Hitler in Los Angeles: How Jews Foiled Nazi Plots against Hollywood and America.
by Steven J. Ross, Bloomsbury Press, 432 pages, $30
"ON APRIL 27, 1939, Warner Brothers declared war on Germany," Steven J. Ross announces. Ignoring German protests that the film was biased, the studio released Confessions of a Nazi Spy, a ripped-from-the-headlines thriller starring Edward G. Robinson. This premiere marked the start of open hostilities between Hollywood and Berlin--but, Ross argues, that war had long been underway.
"For Nazi propaganda minister Joseph Goebbels, no American city was more important to the cause than Los Angeles, home to what he deemed the world's greatest propaganda machine, Hollywood.... Goebbels and Adolf Hitler had one thing in common with Soviet dictator Joseph Stalin: they saw Hollywood as central to their efforts to win over the American public and the world to their cause.... American films were eagerly watched throughout Europe, Latin America, and Asia; if properly controlled, they could help advance Germany's quest for world domination. While Reds tried to control Hollywood through infiltration, Nazis planned to do it through intimidation and murder."
In Hitler in Los Angeles: How Jews Foiled Nazi Plots against Hollywood and America, Ross maps the skirmishes of a covert war. He documents how Jewish groups monitored Nazi plotters in prewar Los Angeles and aided the FBI after the war began.
The hero of this book is Leon Lewis--"the most dangerous Jew in Los Angeles," one hard-bitten Nazi declared. Lewis worked in Hollywood for the AntiDefamation League, lobbying against antiSemitism in the film industry. Behind the scenes, he organized agents who infiltrated anti-Semitic groups in Southern California. These included the Friends of New Germany (Nazis backed and secretly funded by Germany), immigrant storm troopers with half-baked plans to seize National Guard armories, and a host of homegrown fascist brotherhoods: the Ku Klux Klan, the Silver Shirts, the American Labor Party, and the American White Guardsmen.
Through the 1930s, Lewis's agents reported ugly, crazy talk. There were plots to kill celebrities, to kidnap and hang 20 prominent civic leaders, to spray Jewish neighborhoods with machine-gun fire, even to kill Jews with poisoned needles shot from a fountain pen. On a different front, Lewis could watch the very public efforts of German diplomats to influence how Hollywood portrayed the Nazi regime. The German consul in Los Angeles, Georg Gyssling, had been charged with stopping production on films that defamed Nazi Germany.
As the United States moved toward war, the tenor of Nazi activity changed. Rather than undisciplined local extremists, Lewis encountered serious spies and inquisitive would-be saboteurs. One of his undercover sources, Charles Slocombe, wormed his way into the confidence of German agents overseen by a spymaster known as Count Ernst Ulrich von Bulow, who asked about minefields and harbor defenses. (For Lewis and the Anti-Defamation League, Slocombe proved an unlikely but reliable ally--a Klansman who hated communists, but not Jews.)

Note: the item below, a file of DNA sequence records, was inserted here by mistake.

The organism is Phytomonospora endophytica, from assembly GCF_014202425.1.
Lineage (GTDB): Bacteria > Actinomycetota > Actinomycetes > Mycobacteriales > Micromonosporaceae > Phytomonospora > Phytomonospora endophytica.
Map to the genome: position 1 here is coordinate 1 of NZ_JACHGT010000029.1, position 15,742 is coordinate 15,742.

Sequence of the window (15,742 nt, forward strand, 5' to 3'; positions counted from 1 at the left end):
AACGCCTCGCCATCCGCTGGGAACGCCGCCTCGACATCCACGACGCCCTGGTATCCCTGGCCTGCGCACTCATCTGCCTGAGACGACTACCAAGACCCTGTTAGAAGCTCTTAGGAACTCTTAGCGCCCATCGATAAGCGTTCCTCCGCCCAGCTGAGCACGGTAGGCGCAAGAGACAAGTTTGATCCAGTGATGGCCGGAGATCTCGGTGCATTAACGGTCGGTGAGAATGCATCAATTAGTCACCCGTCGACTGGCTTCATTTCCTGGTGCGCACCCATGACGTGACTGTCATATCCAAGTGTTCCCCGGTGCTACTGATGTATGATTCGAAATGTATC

Another of Lewis's men, Neil Ness, testified for the House Un-American Activities Committee that German agents found it easy to enter the United States through loosely guarded ports on the West Coast. "Playing up the threat of a hundred Nazis poised to blow up docks, aircraft factories, and waterworks," Ross sums up, "newspaper headlines across the United States and Canada reported Ness's warning about Nazi plans for espionage and sabotage."
After Pearl Harbor, Lewis worked closely with the FBI. The evidence in his files supported deportation proceedings and criminal charges (trials for sedition and conspiracy) that kept enemy sympathizers in jail throughout the war. "By early March  the once lively Nazi headquarters on the corner of West Fifteenth Street and Figueroa had gone virtually dark," Ross writes.
Nazis were not the only foes caught up in Lewis's net. Two British operatives, expelled for operating without US State Department approval, had given his office a list of Japanese operatives in the United States--material that Lewis handed over to federal agents. Nor was Lewis the FBI's only source on German undercover action. Secretly, Georg Gyssling loathed the regime he served, so fiercely that he befriended Austrian-born journalist-turned-film producer Julius Klein. What Gyssling told Klein, Klein relayed to an officer he had met in the Illinois National Guard, George Catlett Marshall.
Hitler in Los Angeles is dense with detail, which Ross marshals ably. Partly written to contest claims that Jewish filmmakers colluded with Hitler and Goebbels --in particular, claims made by historian Ben Urwand in The Collaboration: Hollywood's Pact with Hitler--Ross's narrative pans slowly across a disturbing landscape. It holds its own with those films that chronicle the dark, forgotten history of Southern California.
ALLEN D. BOYER
Staten Island, New York
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|Author:||Boyer, Allen D.|
|Publication:||America in WWII|
|Article Type:||Book review|
|Date:||Dec 1, 2017|
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